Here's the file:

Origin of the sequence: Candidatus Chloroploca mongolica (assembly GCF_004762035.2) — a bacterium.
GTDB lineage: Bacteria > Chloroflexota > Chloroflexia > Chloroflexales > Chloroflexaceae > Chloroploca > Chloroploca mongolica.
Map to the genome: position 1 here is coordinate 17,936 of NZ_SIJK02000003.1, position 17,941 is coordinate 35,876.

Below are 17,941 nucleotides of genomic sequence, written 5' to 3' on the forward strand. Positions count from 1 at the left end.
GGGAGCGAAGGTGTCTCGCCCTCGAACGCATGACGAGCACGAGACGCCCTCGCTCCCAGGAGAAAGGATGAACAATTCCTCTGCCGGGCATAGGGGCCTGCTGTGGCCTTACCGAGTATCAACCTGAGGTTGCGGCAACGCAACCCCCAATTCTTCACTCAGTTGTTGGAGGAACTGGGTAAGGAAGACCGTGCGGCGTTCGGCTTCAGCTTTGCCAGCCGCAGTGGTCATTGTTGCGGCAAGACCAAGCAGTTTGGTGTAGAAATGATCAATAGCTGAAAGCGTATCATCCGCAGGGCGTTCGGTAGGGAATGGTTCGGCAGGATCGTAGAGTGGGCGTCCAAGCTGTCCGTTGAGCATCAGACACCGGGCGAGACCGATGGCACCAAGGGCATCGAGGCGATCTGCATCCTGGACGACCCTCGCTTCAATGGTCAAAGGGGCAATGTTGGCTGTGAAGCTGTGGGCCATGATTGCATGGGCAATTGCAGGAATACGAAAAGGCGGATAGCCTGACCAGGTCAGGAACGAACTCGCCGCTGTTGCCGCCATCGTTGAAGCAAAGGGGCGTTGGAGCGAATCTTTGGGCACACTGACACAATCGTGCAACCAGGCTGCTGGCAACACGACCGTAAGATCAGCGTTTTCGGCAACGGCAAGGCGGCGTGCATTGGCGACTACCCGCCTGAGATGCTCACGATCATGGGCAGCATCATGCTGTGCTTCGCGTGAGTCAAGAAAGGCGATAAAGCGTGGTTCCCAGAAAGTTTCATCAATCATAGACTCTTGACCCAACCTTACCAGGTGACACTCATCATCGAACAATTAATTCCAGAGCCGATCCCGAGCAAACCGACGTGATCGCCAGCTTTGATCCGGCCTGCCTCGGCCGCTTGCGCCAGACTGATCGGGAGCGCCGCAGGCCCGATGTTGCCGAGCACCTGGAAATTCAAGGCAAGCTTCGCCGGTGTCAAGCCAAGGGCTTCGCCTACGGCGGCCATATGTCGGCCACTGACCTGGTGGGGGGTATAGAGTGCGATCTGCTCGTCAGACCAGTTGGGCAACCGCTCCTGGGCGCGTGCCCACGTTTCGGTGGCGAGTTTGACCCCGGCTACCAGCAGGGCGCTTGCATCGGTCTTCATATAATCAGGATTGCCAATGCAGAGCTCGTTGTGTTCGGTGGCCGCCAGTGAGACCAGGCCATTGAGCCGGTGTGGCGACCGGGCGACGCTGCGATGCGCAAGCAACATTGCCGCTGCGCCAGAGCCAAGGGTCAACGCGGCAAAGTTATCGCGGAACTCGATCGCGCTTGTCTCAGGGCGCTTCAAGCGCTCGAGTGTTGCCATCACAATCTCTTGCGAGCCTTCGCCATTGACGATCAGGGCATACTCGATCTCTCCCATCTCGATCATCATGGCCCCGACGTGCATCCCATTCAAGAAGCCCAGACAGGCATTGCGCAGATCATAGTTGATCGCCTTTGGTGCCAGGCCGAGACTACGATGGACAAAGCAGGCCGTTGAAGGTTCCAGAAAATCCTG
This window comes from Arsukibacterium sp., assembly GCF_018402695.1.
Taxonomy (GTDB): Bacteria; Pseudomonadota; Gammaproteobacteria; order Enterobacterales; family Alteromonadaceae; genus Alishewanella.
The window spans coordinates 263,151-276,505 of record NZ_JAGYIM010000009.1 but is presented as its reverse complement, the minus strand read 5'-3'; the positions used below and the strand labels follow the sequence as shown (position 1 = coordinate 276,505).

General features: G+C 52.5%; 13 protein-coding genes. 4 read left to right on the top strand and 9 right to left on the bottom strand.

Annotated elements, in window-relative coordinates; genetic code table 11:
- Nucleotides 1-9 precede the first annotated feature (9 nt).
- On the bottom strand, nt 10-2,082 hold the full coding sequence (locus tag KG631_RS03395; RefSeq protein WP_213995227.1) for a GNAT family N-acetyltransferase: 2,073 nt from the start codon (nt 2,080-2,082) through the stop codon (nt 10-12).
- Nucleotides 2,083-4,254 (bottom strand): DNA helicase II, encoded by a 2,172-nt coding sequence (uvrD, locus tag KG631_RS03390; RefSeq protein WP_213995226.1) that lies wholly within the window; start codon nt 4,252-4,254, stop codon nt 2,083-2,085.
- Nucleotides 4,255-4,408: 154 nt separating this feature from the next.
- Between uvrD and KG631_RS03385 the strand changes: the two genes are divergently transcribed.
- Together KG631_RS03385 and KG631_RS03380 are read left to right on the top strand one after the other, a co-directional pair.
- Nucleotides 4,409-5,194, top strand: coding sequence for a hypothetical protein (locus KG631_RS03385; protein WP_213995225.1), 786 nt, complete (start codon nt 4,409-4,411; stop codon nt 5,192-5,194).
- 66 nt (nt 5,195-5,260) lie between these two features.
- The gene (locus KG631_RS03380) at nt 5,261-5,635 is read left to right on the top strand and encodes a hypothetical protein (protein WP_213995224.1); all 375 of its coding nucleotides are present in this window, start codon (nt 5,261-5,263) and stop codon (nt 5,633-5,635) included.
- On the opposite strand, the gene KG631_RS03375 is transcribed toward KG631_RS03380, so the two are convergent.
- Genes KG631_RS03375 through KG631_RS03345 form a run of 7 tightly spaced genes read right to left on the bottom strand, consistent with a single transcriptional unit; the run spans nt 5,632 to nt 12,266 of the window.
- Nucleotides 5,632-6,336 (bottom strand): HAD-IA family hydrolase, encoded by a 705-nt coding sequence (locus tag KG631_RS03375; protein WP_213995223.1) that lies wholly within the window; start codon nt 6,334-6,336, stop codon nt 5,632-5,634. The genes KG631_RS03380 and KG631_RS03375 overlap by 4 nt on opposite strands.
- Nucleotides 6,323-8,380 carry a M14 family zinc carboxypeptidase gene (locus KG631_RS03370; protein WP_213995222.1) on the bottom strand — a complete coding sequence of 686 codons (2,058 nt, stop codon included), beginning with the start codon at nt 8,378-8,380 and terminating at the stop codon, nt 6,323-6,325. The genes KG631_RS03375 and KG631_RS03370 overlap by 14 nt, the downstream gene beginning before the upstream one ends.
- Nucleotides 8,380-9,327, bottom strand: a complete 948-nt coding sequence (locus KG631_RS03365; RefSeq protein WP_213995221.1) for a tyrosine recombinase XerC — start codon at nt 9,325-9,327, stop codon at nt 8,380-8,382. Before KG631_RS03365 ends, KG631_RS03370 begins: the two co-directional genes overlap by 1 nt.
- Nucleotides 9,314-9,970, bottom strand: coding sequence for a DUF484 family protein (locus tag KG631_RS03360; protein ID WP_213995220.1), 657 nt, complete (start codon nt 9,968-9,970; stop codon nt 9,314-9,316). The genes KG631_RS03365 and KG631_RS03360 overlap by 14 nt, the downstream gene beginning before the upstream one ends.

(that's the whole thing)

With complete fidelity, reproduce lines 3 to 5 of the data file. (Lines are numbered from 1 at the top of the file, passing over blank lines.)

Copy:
Map to the genome: position 1 here is coordinate 17,936 of NZ_SIJK02000003.1, position 17,941 is coordinate 35,876.

Below are 17,941 nucleotides of genomic sequence, written 5' to 3' on the forward strand. Positions count from 1 at the left end.
GGGAGCGAAGGTGTCTCGCCCTCGAACGCATGACGAGCACGAGACGCCCTCGCTCCCAGGAGAAAGGATGAACAATTCCTCTGCCGGGCATAGGGGCCTGCTGTGGCCTTACCGAGTATCAACCTGAGGTTGCGGCAACGCAACCCCCAATTCTTCACTCAGTTGTTGGAGGAACTGGGTAAGGAAGACCGTGCGGCGTTCGGCTTCAGCTTTGCCAGCCGCAGTGGTCATTGTTGCGGCAAGACCAAGCAGTTTGGTGTAGAAATGATCAATAGCTGAAAGCGTATCATCCGCAGGGCGTTCGGTAGGGAATGGTTCGGCAGGATCGTAGAGTGGGCGTCCAAGCTGTCCGTTGAGCATCAGACACCGGGCGAGACCGATGGCACCAAGGGCATCGAGGCGATCTGCATCCTGGACGACCCTCGCTTCAATGGTCAAAGGGGCAATGTTGGCTGTGAAGCTGTGGGCCATGATTGCATGGGCAATTGCAGGAATACGAAAAGGCGGATAGCCTGACCAGGTCAGGAACGAACTCGCCGCTGTTGCCGCCATCGTTGAAGCAAAGGGGCGTTGGAGCGAATCTTTGGGCACACTGACACAATCGTGCAACCAGGCTGCTGGCAACACGACCGTAAGATCAGCGTTTTCGGCAACGGCAAGGCGGCGTGCATTGGCGACTACCCGCCTGAGATGCTCACGATCATGGGCAGCATCATGCTGTGCTTCGCGTGAGTCAAGAAAGGCGATAAAGCGTGGTTCCCAGAAAGTTTCATCAATCATAGACTCTTGACCCAACCTTACCAGGTGACACTCATCATCGAACAATTAATTCCAGAGCCGATCCCGAGCAAACCGACGTGATCGCCAGCTTTGATCCGGCCTGCCTCGGCCGCTTGCGCCAGACTGATCGGGAGCGCCGCAGGCCCGATGTTGCCGAGCACCTGGAAATTCAAGGCAAGCTTCGCCGGTGTCAAGCCAAGGGCTTCGCCTACGGCGGCCATATGTCGGCCACTGACCTGGTGGGGGGTATAGAGTGCGATCTGCTCGTCAGACCAGTTGGGCAACCGCTCCTGGGCGCGTGCCCACGTTTCGGTGGCGAGTTTGACCCCGGCTACCAGCAGGGCGCTTGCATCGGTCTTCATATAATCAGGATTGCCAATGCAGAGCTCGTTGTGTTCGGTGGCCGCCAGTGAGACCAGGCCATTGAGCCGGTGTGGCGACCGGGCGACGCTGCGATGCGCAAGCAACATTGCCGCTGCGCCAGAGCCAAGGGTCAACGCGGCAAAGTTATCGCGGAACTCGATCGCGCTTGTCTCAGGGCGCTTCAAGCGCTCGAGTGTTGCCATCACAATCTCTTGCGAGCCTTCGCCATTGACGATCAGGGCATACTCGATCTCTCCCATCTCGATCATCATGGCCCCGACGTGCATCCCATTCAAGAAGCCCAGACAGGCATTGCGCAGATCATAGTTGATCGCCTTTGGTGCCAGGCCGAGACTACGATGGACAAAGCAGGCCGTTGAAGGTTCCAGAAAATCCTG